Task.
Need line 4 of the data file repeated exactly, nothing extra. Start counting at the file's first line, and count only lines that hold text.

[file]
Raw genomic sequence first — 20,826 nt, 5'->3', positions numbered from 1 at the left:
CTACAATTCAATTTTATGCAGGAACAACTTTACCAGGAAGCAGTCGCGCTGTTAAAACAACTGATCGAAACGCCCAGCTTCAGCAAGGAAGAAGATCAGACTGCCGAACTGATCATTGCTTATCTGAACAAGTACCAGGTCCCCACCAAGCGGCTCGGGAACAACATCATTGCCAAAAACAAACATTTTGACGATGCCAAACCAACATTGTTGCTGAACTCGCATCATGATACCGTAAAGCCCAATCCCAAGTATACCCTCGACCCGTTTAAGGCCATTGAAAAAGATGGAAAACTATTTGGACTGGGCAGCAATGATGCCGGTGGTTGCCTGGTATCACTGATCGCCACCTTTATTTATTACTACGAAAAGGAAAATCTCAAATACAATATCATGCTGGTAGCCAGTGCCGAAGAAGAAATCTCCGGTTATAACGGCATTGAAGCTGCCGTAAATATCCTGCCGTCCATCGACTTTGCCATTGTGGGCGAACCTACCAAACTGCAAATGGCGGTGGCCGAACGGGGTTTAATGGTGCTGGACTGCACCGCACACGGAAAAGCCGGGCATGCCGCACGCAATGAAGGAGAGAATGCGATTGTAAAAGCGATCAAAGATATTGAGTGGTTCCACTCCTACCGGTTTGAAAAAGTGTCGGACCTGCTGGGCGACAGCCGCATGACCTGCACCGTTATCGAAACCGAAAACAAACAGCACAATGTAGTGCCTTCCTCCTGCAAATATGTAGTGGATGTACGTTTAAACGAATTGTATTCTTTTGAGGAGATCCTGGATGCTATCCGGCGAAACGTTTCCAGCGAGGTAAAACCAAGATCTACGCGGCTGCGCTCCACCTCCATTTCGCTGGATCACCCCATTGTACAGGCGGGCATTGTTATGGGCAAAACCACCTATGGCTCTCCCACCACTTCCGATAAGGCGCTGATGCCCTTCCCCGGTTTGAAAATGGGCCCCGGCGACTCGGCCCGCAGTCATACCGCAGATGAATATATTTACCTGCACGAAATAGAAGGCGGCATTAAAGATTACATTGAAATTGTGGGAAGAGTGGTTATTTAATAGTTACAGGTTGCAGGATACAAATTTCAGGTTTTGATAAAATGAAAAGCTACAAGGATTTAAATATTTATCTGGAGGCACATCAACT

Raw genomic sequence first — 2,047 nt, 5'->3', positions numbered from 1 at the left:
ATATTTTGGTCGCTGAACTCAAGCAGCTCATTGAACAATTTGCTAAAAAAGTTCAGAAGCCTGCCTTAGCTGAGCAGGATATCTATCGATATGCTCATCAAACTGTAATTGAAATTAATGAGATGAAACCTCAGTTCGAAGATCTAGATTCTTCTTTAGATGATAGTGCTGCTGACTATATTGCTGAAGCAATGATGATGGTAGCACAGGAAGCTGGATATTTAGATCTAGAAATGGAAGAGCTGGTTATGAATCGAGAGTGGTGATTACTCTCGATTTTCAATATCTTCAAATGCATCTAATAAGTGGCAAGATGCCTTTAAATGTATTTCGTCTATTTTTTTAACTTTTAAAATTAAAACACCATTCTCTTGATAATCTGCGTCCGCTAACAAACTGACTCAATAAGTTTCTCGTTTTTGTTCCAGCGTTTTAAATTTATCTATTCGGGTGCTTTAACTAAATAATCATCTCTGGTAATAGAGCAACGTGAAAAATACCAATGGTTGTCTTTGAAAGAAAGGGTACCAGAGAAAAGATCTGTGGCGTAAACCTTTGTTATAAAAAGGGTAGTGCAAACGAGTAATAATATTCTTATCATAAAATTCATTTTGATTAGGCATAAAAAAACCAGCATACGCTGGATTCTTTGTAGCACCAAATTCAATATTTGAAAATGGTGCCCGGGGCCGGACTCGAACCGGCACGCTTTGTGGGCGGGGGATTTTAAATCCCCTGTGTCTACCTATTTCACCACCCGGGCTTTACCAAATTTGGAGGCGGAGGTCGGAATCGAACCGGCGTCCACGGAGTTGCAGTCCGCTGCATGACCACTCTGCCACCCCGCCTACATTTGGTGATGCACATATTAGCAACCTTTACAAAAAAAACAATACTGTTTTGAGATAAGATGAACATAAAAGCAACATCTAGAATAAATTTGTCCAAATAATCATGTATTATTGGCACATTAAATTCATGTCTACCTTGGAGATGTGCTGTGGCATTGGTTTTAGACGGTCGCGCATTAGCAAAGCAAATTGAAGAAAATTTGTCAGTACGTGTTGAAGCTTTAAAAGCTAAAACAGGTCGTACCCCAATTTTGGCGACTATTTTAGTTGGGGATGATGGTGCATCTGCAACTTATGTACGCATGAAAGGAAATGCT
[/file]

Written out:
ATATTTTGGTCGCTGAACTCAAGCAGCTCATTGAACAATTTGCTAAAAAAGTTCAGAAGCCTGCCTTAGCTGAGCAGGATATCTATCGATATGCTCATCAAACTGTAATTGAAATTAATGAGATGAAACCTCAGTTCGAAGATCTAGATTCTTCTTTAGATGATAGTGCTGCTGACTATATTGCTGAAGCAATGATGATGGTAGCACAGGAAGCTGGATATTTAGATCTAGAAATGGAAGAGCTGGTTATGAATCGAGAGTGGTGATTACTCTCGATTTTCAATATCTTCAAATGCATCTAATAAGTGGCAAGATGCCTTTAAATGTATTTCGTCTATTTTTTTAACTTTTAAAATTAAAACACCATTCTCTTGATAATCTGCGTCCGCTAACAAACTGACTCAATAAGTTTCTCGTTTTTGTTCCAGCGTTTTAAATTTATCTATTCGGGTGCTTTAACTAAATAATCATCTCTGGTAATAGAGCAACGTGAAAAATACCAATGGTTGTCTTTGAAAGAAAGGGTACCAGAGAAAAGATCTGTGGCGTAAACCTTTGTTATAAAAAGGGTAGTGCAAACGAGTAATAATATTCTTATCATAAAATTCATTTTGATTAGGCATAAAAAAACCAGCATACGCTGGATTCTTTGTAGCACCAAATTCAATATTTGAAAATGGTGCCCGGGGCCGGACTCGAACCGGCACGCTTTGTGGGCGGGGGATTTTAAATCCCCTGTGTCTACCTATTTCACCACCCGGGCTTTACCAAATTTGGAGGCGGAGGTCGGAATCGAACCGGCGTCCACGGAGTTGCAGTCCGCTGCATGACCACTCTGCCACCCCGCCTACATTTGGTGATGCACATATTAGCAACCTTTACAAAAAAAACAATACTGTTTTGAGATAAGATGAACATAAAAGCAACATCTAGAATAAATTTGTCCAAATAATCATGTATTATTGGCACATTAAATTCATGTCTACCTTGGAGATGTGCTGTGGCATTGGTTTTAGACGGTCGCGCATTAGCAAAGCAAATTGAAGAAAATTTGTCAGTACGTGTTGAAGCTTTAAAAGCTAAAACAGGTCGTACCCCAATTTTGGCGACTATTTTAGTTGGGGATGATGGTGCATCTGCAACTTATGTACGCATGAAAGGAAATGCT